• How did graduate school help prepare you for the roles and skills necessary to be a succesful entrepreneur? As a co-founder of a biotech startup, Mike explained, his career transitioned away from the bench and became all about finding the best product-market fit for this set of technologies, effectively communicating the advantages embodied, and driving the enterprise value of Sample6.  “Concisely and effectively presenting the value tailored to each and every audience uniquely (not a focus in graduate school usually) is one of the key skills required to achieve success in this business. A good presentation can help win a business plan competition and advance investors to the next stage of diligence." In business competitions everything is conceptual, and the team that packages its pitch the best, wins. He explained that entrepreneurs must clearly communicate their idea at various levels of complexity and abstraction and convince people with diverse backgrounds how amazing their idea is. While communication styles in academia and industry vary drastically, he reassures that one can learn it by reading a broad variety of materials and constantly practicing. “The expenditure of effort in preparation and practice is directly related to success presenting."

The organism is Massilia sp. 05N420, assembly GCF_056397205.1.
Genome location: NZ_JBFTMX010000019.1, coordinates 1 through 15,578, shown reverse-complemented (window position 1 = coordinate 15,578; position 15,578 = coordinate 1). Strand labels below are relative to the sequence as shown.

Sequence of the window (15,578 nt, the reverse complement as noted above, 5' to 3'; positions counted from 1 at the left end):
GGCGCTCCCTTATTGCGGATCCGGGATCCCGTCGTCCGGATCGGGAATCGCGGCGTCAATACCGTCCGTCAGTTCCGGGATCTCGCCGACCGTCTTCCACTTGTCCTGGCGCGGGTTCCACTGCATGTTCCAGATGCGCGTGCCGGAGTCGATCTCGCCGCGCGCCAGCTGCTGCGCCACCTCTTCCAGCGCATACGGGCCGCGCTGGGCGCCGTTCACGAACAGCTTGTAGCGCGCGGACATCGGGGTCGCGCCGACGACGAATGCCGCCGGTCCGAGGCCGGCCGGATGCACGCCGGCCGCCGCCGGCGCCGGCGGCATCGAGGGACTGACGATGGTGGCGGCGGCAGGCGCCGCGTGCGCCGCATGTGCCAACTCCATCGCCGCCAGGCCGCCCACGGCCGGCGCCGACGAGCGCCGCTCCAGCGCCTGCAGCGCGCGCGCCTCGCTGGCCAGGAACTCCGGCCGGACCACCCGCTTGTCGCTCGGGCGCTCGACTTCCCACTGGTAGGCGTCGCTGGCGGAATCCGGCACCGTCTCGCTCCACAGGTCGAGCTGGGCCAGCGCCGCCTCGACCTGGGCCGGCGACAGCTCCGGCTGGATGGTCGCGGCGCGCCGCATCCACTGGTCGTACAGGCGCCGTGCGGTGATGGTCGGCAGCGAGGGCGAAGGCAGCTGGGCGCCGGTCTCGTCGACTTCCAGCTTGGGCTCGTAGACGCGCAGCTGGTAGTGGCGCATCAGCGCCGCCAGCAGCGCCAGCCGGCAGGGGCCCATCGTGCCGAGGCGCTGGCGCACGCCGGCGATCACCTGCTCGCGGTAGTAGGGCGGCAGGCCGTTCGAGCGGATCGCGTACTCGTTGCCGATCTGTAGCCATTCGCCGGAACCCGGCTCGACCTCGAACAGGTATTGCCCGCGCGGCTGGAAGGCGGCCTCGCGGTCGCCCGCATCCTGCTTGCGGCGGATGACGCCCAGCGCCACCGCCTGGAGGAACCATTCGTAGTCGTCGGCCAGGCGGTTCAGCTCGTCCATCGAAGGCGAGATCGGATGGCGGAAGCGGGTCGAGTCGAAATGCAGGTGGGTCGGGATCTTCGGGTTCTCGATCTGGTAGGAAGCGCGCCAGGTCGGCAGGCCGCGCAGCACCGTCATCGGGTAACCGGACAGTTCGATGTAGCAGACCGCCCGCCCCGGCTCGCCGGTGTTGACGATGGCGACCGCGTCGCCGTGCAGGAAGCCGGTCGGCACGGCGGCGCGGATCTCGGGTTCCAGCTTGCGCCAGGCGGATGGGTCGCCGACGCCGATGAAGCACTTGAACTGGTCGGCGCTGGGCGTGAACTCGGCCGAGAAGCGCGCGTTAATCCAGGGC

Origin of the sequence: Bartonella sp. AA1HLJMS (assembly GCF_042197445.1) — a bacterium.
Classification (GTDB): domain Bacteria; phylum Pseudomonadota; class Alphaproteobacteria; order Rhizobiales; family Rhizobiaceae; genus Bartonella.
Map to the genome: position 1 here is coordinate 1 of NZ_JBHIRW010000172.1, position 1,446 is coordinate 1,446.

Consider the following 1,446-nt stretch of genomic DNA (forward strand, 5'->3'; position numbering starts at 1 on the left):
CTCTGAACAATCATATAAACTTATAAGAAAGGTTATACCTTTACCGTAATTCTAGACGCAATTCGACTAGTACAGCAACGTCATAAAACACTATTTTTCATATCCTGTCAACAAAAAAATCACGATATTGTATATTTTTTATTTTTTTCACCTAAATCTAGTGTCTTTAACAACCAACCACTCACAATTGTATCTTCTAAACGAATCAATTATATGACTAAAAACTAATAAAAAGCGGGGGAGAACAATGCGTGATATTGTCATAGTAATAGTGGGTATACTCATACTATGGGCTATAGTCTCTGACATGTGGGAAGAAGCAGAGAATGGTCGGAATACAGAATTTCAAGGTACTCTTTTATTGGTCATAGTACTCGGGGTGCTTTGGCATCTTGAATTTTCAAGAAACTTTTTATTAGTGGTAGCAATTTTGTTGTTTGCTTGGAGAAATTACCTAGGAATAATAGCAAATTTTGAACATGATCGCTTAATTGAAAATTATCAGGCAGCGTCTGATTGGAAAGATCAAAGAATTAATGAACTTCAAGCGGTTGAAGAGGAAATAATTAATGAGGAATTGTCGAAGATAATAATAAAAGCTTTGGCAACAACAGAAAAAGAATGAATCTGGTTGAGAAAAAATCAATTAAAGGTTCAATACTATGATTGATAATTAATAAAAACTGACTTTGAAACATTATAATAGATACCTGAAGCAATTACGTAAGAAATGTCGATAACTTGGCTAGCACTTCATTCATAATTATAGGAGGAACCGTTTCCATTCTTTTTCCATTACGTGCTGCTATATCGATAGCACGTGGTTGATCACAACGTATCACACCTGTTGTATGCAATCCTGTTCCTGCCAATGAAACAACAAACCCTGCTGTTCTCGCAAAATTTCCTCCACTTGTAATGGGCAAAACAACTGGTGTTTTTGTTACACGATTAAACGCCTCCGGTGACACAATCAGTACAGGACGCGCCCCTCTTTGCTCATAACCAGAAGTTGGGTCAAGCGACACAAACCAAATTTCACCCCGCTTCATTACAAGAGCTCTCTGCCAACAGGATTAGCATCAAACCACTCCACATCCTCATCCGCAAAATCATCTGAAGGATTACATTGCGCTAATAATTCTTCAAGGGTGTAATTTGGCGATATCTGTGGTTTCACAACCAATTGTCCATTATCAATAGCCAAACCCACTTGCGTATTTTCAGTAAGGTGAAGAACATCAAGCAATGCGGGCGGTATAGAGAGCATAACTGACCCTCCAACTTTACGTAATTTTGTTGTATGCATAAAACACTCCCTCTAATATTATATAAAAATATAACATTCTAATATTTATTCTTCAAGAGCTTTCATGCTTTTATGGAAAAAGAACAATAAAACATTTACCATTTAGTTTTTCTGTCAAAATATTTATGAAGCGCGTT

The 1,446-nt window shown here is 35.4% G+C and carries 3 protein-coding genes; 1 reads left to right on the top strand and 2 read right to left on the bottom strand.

• A journey from graduate student to Founder, CEO, COO and VP. Mike was fortunate enough to be able to spend his last 6 months in graduate school focusing on concept development and participating in business competitions. When the team was unable to secure enough money to sustain a startup, he went to work for Flagship Ventures – a local Cambridge biotech venture capital firm with deep ties into the local academic community. However, Mike still could not remove himself from the idea of starting a company around engineered bacteriophages. He decided to quit his "safety net" at the VC firm and devoted 100% of his energy and effort into making the startup self-sustainable. Within a year from this decision, Mike and his co-founders raised $6 million. The biggest challenge during this time was learning to communicate effectively to non-scientific audiences. "There are 100 ways to tell a story - convince your audience you are doing amazing things."  As Sample6 raised more money, the team grew, and Mike stepped down from his CEO position and became first COO, then moved on to become VP of Business Development & Operations.